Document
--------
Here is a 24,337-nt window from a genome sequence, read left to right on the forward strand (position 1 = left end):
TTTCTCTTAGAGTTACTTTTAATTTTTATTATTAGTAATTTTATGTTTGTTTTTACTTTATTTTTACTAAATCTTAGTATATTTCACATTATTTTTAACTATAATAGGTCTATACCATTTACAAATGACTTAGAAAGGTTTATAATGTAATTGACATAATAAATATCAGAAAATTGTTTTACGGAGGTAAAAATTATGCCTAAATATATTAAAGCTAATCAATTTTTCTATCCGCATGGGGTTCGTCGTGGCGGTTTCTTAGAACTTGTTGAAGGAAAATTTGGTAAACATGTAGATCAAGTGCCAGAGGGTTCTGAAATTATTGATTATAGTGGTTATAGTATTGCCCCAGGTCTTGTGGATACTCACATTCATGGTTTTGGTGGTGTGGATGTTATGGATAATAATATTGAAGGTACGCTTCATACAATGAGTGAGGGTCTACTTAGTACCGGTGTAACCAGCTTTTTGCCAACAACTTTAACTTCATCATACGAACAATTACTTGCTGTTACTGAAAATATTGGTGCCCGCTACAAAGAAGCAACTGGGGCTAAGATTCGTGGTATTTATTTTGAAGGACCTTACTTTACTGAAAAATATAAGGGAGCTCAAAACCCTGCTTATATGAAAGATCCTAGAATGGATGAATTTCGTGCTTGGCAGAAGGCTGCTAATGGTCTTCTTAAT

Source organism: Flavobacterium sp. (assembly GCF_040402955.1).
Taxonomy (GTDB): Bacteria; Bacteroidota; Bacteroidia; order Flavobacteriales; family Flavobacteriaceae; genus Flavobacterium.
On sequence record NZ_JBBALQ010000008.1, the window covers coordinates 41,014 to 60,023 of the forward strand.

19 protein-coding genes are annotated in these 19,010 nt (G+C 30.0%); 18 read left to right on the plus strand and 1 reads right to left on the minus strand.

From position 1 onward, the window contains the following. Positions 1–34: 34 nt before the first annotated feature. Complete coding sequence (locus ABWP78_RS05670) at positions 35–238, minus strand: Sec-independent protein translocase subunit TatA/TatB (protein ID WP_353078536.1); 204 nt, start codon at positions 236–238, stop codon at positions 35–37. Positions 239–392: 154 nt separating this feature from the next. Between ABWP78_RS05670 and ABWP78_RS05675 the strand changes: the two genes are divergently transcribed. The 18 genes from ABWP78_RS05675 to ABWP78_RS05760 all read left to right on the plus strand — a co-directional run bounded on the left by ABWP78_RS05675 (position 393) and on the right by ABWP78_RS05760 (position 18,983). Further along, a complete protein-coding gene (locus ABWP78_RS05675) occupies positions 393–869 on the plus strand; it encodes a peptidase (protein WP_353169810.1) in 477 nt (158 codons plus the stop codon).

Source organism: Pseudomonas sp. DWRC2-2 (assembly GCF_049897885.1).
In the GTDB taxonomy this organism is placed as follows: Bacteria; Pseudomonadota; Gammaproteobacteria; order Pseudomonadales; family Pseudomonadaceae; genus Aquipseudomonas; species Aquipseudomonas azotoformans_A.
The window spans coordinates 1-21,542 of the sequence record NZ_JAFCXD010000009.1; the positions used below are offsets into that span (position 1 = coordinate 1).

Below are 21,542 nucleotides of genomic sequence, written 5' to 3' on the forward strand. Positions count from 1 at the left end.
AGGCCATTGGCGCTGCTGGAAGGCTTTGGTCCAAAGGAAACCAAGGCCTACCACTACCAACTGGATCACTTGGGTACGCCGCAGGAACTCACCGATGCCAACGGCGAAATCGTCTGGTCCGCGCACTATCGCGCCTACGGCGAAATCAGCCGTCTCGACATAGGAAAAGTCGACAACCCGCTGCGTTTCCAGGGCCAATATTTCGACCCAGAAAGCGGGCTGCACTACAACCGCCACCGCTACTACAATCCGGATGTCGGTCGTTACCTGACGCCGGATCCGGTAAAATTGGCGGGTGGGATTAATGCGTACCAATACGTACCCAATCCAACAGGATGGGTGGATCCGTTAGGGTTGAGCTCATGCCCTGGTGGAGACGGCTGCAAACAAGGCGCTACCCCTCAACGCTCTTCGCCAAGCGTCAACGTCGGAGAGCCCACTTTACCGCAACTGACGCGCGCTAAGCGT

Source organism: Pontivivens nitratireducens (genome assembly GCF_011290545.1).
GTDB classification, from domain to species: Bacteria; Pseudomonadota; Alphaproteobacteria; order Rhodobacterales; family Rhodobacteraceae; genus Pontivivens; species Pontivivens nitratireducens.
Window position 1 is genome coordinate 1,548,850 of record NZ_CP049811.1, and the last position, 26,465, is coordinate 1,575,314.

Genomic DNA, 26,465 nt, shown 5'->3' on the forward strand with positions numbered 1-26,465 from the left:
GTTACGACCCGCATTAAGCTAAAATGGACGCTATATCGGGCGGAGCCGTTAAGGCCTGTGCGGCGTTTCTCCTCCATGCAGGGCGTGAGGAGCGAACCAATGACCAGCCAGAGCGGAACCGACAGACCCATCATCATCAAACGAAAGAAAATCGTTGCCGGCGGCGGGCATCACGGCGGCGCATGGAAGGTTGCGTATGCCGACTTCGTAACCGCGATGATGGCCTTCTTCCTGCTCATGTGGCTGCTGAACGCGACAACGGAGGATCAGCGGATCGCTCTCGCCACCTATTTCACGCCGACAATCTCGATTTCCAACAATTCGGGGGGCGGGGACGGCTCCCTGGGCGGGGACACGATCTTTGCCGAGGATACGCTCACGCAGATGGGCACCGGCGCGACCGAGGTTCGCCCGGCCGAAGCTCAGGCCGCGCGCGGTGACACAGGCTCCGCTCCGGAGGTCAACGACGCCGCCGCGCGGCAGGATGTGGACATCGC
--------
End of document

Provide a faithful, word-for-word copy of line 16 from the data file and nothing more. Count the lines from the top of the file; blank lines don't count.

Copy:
Genomic DNA, 26,465 nt, shown 5'->3' on the forward strand with positions numbered 1-26,465 from the left: